In a focus on educational ROI, we end up with short-term thinking, with sole focus on Science, Technology, Engineering, and Math. While STEM is good, we should not solely educate people in STEM, a free society requires thinkers that can think critically, that can deconstruct the arguments told by leaders and “gurus,” arrive at informed decisions, and recognize what policies are in and are not in one’s best interest: in other words, to be an informed citizen. And then there’s the simple truth, that in our modern information economy, those versed solely in STEM are the new manufacturing class, it’s those who can combine STEM with the arts, aesthetic, and find the intersections with other expertise that create the new companies, the Apples (Jobs combined STEM with Caligraphy to create the Mac, with music to create the iPod), and the Googles (STEM with Library Science for indexing information). The purpose of education is not just to provide skills that one can use to make money, but to serve as an incubator of ideas, ideas that can be turned into future companies, ideas that can cross-pollinate to create a new and unknown hybrid.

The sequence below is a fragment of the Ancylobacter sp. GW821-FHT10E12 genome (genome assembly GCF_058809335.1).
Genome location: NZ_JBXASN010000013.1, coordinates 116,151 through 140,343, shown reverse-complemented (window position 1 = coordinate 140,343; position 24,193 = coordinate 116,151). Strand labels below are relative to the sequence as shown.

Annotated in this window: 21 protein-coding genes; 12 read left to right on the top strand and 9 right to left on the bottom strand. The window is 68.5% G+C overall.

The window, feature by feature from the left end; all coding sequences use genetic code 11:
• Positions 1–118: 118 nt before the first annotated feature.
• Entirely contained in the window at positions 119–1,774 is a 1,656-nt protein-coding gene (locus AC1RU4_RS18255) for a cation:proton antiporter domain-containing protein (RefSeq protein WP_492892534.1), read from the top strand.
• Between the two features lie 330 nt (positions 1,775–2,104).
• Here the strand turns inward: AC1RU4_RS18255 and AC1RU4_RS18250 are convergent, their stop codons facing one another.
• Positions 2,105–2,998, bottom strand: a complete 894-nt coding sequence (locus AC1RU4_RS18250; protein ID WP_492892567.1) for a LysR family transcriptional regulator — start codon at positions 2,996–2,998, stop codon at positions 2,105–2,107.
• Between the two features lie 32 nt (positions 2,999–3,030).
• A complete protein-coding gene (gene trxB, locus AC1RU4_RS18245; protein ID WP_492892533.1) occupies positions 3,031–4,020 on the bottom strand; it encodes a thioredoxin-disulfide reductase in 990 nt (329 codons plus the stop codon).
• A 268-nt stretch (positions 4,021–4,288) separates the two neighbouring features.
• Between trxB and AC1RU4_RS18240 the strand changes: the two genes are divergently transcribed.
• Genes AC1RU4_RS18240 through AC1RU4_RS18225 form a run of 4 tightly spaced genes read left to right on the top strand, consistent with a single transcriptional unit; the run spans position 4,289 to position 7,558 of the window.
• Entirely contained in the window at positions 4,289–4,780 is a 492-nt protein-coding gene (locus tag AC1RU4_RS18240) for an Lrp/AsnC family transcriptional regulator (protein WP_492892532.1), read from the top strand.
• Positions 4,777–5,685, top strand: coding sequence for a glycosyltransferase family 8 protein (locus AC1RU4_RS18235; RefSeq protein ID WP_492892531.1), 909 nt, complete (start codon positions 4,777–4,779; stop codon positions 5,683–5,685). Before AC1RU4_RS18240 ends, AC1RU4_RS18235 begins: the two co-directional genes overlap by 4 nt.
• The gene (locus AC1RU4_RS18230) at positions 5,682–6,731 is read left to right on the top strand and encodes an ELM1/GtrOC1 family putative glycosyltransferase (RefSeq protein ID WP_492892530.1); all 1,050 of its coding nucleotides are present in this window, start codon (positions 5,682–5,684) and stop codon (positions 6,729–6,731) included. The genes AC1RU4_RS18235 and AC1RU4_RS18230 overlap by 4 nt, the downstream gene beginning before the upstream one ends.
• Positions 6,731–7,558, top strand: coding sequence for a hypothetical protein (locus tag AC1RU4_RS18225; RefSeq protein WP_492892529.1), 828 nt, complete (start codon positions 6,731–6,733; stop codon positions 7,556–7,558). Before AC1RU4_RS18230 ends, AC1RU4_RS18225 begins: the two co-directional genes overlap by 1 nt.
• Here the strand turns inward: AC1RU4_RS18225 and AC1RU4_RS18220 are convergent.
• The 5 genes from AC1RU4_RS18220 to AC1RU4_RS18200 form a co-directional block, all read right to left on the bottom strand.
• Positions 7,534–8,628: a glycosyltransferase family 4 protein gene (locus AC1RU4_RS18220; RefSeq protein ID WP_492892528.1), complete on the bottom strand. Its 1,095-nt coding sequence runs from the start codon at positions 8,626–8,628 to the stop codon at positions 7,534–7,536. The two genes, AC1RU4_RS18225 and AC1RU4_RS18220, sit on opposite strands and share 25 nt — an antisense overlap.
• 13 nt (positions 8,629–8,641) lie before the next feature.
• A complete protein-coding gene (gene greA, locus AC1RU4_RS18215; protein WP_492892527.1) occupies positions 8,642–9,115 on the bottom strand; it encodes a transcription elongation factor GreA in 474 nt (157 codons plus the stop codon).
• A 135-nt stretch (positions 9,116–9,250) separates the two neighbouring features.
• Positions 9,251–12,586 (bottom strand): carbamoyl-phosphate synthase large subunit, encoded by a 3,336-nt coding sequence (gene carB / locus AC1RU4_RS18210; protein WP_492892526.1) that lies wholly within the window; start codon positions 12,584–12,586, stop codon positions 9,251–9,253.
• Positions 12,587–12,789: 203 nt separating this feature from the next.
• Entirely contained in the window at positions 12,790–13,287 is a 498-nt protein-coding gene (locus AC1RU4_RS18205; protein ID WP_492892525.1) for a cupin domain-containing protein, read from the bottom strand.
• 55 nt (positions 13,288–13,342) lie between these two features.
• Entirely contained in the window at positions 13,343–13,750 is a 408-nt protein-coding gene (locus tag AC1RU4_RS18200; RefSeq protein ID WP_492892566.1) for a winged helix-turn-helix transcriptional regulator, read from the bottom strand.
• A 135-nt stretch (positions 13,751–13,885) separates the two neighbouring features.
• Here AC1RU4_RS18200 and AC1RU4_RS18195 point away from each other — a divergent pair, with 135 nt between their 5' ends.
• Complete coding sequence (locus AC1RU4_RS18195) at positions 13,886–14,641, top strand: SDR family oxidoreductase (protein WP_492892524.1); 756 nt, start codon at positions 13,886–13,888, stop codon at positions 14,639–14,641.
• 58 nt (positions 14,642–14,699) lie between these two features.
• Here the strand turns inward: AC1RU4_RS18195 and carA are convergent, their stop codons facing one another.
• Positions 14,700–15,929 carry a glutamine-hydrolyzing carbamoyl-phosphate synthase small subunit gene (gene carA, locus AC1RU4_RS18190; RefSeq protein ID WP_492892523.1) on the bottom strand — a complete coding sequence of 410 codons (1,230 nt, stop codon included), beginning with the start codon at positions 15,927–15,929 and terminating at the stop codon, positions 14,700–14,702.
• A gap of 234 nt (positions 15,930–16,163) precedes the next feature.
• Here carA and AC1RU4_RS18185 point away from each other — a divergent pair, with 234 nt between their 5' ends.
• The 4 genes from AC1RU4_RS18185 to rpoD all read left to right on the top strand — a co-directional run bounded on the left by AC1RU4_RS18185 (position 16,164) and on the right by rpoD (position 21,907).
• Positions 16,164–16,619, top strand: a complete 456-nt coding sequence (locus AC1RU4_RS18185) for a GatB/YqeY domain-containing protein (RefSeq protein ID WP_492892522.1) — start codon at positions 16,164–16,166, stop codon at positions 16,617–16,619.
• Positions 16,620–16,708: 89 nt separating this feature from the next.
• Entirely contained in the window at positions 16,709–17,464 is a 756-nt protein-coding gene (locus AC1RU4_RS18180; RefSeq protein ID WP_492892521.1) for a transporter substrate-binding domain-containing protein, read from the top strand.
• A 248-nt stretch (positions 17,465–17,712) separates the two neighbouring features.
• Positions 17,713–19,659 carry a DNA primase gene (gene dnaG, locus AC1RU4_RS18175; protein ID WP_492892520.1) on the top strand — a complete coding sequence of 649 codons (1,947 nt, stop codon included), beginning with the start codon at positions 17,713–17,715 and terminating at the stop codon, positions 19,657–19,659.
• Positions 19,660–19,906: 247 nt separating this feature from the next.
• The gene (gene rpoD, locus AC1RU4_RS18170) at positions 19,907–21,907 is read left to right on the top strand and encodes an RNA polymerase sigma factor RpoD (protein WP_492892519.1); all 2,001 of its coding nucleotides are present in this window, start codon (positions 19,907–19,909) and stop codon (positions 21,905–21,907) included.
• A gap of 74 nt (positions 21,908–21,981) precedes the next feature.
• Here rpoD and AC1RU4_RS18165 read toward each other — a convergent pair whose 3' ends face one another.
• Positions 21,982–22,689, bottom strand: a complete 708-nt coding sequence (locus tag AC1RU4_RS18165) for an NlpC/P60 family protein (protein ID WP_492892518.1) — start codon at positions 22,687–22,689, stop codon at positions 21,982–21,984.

So what’s the big deal with focusing the NRC on commercial research? Commercial research is already in the best interest of business, thanks to programs like SRED, businesses already have an incentive to invest in R&D. Yes, they take a risk, but businesses also reap the sole rewards for their R&D payoffs, in the form of government mandated monopolies called patents, where they can recoup losses from other R&D gambles they may have made. And really, the gambles are often not that big of a gamble, since looked at rightly, just about anything is R&D these days.